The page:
Chile, Peru, and Bolivia were, according to a League of Nations report, the countries worst-hit by the Great Depression. The rise of fascism also became apparent in Latin American countries in the 1930s due to the Great Depression. Fascist governments were the result of a desire for nationalism, which rulers like Getúlio Vargas of Brazil played on through propaganda. Haiti, for its part, came out of the Great Depression as an independent country after the US pulled out their troops in 1936.
Brazil was hardly hit by the great depression. Between 1929 and 1932, coffee exports fell 50%. Foreign investment in the country was reduced to zero. To keep coffee prices from falling even more, the government ordered the dumping of thousands of coffee sacks into the ocean. Entire coffee plantations were set on fire to reduce production and keep prices from hitting rock bottom. Sugar production became so cheap that many sugar mills in Brazil just halted production for years. In other Latin American countries such as Mexico, responses to the Great Depression also led to a strengthening of the industrialization process (begun in the nineteenth century). Brazil needed an economic alternative to the highly devalued coffee, its main commodity at the time. The Vargas government started to purchase and burn coffee from the farmers, in order to avoid their complete bankruptcy.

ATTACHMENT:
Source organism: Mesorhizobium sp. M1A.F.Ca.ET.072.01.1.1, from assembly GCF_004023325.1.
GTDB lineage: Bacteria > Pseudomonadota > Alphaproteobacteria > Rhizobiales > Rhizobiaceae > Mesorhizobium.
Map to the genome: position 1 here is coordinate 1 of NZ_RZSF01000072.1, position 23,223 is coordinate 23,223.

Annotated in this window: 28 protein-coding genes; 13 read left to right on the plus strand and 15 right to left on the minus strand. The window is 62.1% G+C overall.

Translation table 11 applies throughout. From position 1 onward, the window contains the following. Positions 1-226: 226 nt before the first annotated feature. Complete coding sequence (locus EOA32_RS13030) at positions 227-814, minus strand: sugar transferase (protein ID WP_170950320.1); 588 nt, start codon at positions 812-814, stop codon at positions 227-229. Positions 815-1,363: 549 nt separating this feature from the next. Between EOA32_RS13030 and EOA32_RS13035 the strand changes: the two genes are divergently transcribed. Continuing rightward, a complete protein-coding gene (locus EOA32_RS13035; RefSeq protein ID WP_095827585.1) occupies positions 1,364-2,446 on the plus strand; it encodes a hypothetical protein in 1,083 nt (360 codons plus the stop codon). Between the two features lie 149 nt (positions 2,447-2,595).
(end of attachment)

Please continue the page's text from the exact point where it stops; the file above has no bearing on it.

- Paulo Drinot and Alan Knight. The Great Depression in Latin America (2014)
- Rosemary Thorp, Latin America in the 1930s: the role of the periphery in world crisis (Palgrave Macmillan, 2000)
- Drinot, Paulo, and Alan Knight (2014): The Great Depression in Latin America. Duke University Press Books. ISBN 978-0822357384.
- Skidmore, T. E.. and P. H. Smith. Modern Latin America (6th ed. 2005)
- Paolera, Gerardo della, and Alan M. Taylor. "Economic recovery from the Argentine great depression: Institutions, expectations, and the change of macroeconomic regime." The Journal of Economic History (1999) 59#3 pp: 567-599.
- Thorp, Rosemary. Latin America in the 1930s: the role of the periphery in world crisis (Palgrave Macmillan, 2000)
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